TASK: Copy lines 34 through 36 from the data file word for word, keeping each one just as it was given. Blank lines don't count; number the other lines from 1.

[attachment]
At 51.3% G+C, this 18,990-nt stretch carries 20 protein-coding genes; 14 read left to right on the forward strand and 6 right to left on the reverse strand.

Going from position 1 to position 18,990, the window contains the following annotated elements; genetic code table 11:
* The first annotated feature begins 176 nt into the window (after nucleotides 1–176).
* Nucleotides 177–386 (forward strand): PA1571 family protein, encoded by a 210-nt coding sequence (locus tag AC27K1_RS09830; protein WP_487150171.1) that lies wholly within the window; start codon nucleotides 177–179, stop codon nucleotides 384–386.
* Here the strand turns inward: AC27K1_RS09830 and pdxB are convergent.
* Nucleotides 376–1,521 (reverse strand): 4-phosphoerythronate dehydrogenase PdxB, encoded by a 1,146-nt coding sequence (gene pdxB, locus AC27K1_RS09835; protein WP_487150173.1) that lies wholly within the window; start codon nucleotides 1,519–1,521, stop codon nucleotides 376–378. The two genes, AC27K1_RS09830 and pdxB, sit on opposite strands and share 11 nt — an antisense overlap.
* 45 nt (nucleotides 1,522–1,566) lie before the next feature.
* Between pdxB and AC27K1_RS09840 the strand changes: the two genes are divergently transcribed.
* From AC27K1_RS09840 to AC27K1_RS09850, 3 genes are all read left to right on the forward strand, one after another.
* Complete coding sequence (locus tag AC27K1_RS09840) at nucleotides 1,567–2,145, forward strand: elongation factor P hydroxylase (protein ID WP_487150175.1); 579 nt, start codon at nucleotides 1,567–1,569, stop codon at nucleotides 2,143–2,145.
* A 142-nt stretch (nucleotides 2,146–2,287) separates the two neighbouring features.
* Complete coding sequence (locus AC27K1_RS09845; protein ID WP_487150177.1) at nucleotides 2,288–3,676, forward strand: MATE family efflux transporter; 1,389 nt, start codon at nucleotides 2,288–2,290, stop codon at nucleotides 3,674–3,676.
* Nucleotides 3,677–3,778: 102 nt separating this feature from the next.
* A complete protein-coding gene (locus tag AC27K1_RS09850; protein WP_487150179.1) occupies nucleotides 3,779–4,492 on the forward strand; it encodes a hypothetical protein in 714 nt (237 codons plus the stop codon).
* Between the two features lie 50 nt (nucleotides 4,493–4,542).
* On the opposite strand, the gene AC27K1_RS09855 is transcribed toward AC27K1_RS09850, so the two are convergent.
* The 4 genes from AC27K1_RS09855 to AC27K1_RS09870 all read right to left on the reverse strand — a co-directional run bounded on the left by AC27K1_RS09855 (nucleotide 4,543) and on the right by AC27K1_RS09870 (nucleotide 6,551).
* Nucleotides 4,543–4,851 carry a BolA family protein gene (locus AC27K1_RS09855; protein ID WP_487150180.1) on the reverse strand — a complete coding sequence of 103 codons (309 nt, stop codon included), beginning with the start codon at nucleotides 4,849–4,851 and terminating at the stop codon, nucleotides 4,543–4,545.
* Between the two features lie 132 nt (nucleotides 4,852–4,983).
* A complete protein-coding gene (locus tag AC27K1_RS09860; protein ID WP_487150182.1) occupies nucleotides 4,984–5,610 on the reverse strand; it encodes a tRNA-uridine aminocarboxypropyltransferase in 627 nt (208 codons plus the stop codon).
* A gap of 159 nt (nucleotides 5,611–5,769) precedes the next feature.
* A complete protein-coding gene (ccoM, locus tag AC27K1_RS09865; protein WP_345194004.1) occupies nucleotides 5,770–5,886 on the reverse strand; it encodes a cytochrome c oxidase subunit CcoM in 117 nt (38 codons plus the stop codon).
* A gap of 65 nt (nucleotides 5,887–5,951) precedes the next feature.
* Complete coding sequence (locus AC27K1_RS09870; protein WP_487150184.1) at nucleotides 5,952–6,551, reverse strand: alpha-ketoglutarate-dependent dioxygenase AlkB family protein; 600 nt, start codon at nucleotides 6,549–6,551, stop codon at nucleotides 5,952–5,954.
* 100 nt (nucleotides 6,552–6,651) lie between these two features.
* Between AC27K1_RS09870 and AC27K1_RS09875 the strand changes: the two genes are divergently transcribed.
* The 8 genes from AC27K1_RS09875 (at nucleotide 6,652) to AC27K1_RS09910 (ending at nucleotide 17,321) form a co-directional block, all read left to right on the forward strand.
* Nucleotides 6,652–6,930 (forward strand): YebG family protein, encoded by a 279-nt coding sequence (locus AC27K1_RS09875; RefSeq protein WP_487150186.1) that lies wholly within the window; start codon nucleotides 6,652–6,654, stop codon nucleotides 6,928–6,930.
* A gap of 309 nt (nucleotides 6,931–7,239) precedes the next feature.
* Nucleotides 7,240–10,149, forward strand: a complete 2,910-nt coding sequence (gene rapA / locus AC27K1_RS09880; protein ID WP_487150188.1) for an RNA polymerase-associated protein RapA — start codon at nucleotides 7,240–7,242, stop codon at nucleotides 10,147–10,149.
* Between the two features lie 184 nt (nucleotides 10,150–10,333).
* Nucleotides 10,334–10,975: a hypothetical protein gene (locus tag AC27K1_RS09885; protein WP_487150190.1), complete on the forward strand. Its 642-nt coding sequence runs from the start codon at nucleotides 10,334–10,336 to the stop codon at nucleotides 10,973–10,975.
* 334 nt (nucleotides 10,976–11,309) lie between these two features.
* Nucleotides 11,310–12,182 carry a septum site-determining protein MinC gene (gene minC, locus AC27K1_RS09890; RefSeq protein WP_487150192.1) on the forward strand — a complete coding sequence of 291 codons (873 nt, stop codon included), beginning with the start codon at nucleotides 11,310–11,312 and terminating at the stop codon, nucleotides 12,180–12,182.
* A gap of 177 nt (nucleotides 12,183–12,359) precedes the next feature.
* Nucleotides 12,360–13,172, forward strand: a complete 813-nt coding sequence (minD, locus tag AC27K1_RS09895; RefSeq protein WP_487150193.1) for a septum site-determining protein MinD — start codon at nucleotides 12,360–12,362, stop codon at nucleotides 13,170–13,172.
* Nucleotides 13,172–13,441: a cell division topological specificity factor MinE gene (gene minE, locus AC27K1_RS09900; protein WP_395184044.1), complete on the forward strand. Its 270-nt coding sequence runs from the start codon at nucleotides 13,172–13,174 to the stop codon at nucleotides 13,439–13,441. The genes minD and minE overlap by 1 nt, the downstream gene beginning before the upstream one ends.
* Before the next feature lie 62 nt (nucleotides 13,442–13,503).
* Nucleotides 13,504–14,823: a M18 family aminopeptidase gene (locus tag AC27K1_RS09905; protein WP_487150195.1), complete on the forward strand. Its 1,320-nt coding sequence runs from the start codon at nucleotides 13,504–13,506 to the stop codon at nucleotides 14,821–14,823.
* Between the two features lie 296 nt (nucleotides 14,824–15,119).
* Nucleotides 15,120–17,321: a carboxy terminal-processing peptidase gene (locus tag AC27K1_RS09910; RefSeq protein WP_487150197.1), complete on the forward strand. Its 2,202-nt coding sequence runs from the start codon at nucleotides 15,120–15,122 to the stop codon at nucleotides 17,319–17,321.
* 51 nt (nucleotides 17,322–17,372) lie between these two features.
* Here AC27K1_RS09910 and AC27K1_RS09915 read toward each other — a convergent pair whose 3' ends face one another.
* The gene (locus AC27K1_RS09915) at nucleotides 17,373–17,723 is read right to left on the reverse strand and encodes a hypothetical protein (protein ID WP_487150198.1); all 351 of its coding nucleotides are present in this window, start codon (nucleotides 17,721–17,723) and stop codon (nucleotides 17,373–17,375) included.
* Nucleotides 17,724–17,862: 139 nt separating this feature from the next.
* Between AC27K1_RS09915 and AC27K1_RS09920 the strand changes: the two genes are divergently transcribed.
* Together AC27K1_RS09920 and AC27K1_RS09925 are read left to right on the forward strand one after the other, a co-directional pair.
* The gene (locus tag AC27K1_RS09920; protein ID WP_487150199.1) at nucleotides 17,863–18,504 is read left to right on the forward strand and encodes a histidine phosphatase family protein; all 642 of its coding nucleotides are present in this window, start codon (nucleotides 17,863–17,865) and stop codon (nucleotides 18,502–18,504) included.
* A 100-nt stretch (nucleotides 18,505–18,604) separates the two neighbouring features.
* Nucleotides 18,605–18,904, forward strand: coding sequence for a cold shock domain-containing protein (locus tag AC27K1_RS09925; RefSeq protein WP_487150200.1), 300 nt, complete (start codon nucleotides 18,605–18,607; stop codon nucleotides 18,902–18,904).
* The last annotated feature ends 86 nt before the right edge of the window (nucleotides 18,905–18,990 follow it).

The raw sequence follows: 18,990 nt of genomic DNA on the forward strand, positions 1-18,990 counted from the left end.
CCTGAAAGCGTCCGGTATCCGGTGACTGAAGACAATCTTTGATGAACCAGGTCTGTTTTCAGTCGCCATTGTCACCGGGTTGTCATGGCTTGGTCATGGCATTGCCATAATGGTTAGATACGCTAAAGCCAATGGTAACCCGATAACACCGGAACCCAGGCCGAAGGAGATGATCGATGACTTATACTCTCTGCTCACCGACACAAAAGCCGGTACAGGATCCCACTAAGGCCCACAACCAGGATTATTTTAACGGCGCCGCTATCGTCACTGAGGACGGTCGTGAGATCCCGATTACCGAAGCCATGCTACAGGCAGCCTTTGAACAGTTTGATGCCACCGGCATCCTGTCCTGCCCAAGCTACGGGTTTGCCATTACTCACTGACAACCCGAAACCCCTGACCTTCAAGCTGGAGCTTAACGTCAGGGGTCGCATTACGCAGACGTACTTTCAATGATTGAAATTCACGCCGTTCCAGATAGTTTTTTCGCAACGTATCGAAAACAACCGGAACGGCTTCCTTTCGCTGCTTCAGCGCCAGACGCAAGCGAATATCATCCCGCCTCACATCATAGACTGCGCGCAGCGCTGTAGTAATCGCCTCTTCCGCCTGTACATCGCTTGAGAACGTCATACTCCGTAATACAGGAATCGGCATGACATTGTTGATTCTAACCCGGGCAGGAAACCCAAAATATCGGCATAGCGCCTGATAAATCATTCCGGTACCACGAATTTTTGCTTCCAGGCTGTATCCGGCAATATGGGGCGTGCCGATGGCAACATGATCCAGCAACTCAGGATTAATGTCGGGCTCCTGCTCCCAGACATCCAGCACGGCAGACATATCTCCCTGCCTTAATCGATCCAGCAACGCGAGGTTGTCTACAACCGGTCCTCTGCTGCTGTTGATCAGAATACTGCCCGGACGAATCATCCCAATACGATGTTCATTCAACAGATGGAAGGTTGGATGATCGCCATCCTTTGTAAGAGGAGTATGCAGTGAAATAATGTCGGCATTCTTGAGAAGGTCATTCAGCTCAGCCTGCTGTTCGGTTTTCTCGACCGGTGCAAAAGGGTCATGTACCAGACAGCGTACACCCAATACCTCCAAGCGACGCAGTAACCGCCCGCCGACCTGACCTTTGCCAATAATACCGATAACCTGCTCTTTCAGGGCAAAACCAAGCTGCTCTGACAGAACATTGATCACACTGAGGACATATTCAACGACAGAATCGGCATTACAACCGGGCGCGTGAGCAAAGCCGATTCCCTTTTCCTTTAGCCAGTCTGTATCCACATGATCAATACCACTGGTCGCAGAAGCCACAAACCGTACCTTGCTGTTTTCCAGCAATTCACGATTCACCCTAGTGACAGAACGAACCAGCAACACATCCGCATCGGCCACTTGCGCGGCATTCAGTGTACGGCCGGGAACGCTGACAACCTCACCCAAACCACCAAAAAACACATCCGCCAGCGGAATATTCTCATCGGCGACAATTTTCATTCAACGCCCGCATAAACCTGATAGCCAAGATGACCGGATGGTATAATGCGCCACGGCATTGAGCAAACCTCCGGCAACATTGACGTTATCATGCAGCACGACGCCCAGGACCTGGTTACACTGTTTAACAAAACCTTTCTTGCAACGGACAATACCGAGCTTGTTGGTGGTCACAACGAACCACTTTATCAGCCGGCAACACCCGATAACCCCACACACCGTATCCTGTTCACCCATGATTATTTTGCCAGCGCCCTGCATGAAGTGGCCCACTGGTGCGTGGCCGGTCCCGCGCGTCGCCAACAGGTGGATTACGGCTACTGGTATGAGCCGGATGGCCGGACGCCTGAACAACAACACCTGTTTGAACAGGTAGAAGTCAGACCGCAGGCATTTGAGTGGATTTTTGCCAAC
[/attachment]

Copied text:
* Nucleotides 11,310–12,182 carry a septum site-determining protein MinC gene (gene minC, locus AC27K1_RS09890; RefSeq protein WP_487150192.1) on the forward strand — a complete coding sequence of 291 codons (873 nt, stop codon included), beginning with the start codon at nucleotides 11,310–11,312 and terminating at the stop codon, nucleotides 12,180–12,182.
* A gap of 177 nt (nucleotides 12,183–12,359) precedes the next feature.
* Nucleotides 12,360–13,172, forward strand: a complete 813-nt coding sequence (minD, locus tag AC27K1_RS09895; RefSeq protein WP_487150193.1) for a septum site-determining protein MinD — start codon at nucleotides 12,360–12,362, stop codon at nucleotides 13,170–13,172.